If you have flown on a domestic or international airline, you have most likely had contact with an airline ticketing officer. This person is your first human contact with the airlines before boarding a flight. This position in the airline industry can be considered entry level with an emphasis on previous customer service experience.
Airline ticketing officers handle ticket sales for airlines at airports. They are often the first person to greet a customer who enters the airport. Ticketing agents are expected to be clean and neat in appearance in accordance with airline standards. Airlines often issue employees uniforms and badges for security purposes. Good communication skills are also important since the ticketing agent will deal with customers in every aspect of the position.
The only preliminary education for an airline ticketing agent is a high school diploma. Airlines have their own training facilities that usually consist of a week or two of classroom training followed by on-the-job training by shadowing an experienced ticketing agent. New agents begin by handling luggage and work up to handling seating assignments, completing ticket forms and reserving tickets for passengers.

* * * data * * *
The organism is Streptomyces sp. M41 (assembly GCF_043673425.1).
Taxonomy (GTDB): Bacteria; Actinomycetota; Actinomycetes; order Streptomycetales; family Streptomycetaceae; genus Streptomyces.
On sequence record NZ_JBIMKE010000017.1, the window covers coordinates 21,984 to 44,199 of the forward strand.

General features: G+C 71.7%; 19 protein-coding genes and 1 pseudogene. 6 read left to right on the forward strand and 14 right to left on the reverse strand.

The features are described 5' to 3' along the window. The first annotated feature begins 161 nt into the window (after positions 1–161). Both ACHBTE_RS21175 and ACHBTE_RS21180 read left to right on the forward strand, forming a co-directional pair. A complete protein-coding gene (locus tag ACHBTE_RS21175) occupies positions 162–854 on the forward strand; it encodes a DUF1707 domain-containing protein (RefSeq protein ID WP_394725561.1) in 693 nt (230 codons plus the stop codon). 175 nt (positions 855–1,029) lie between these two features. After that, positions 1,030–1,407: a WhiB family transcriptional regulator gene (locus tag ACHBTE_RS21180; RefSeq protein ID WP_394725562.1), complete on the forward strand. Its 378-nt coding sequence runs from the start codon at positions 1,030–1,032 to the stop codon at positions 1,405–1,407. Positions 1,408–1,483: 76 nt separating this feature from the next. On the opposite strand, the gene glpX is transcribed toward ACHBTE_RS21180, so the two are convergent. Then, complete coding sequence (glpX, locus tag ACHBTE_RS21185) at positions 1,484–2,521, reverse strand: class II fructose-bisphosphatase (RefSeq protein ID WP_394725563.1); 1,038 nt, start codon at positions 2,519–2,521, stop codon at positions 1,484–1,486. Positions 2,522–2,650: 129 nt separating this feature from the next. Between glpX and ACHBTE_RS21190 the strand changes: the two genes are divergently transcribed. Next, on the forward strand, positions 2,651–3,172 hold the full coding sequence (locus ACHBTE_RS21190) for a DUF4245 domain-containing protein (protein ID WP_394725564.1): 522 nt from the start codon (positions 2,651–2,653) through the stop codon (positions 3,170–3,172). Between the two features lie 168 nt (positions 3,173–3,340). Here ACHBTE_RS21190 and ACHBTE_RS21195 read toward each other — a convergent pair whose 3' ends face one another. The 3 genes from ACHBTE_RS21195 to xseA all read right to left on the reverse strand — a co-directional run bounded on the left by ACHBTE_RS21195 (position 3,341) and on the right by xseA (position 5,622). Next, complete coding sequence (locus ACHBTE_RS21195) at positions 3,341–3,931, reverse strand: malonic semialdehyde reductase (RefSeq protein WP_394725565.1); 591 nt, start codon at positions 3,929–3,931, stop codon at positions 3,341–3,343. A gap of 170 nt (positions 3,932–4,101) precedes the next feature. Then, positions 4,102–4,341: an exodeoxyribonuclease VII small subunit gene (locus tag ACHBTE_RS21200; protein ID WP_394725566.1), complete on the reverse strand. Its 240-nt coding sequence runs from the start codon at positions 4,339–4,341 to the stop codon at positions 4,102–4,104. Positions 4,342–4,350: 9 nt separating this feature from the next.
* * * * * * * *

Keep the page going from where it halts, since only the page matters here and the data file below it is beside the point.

Extensive customer service experience in a previous retail job or some type of sales position is a good starting place to gain the experience needed to work as an airline ticketing agent. Basic computer and typing skills are also needed navigate the ticketing system.
Airline ticketing agents check in baggage for most customers, so the ability to push, pull or lift 50 to 100 lb. frequently is required. Agents must be physically able to stand for the entire period of their shift and tolerate loud noise levels at times. Most importantly, airlines often experience bad weather and equipment malfunctions that change flight schedules and sometimes even cancel flights. The agent must be able to advise travelers of bad news about canceled flights, diffuse stressed customers and be prepared to solve customer problems (when possible) quickly as they arise.
Airline ticketing agents must be able to work varying shifts since airline ticket facilities are 24-hour businesses. You must be able to work shifts that include days, nights, holidays, weekends and sometimes overtime hours.
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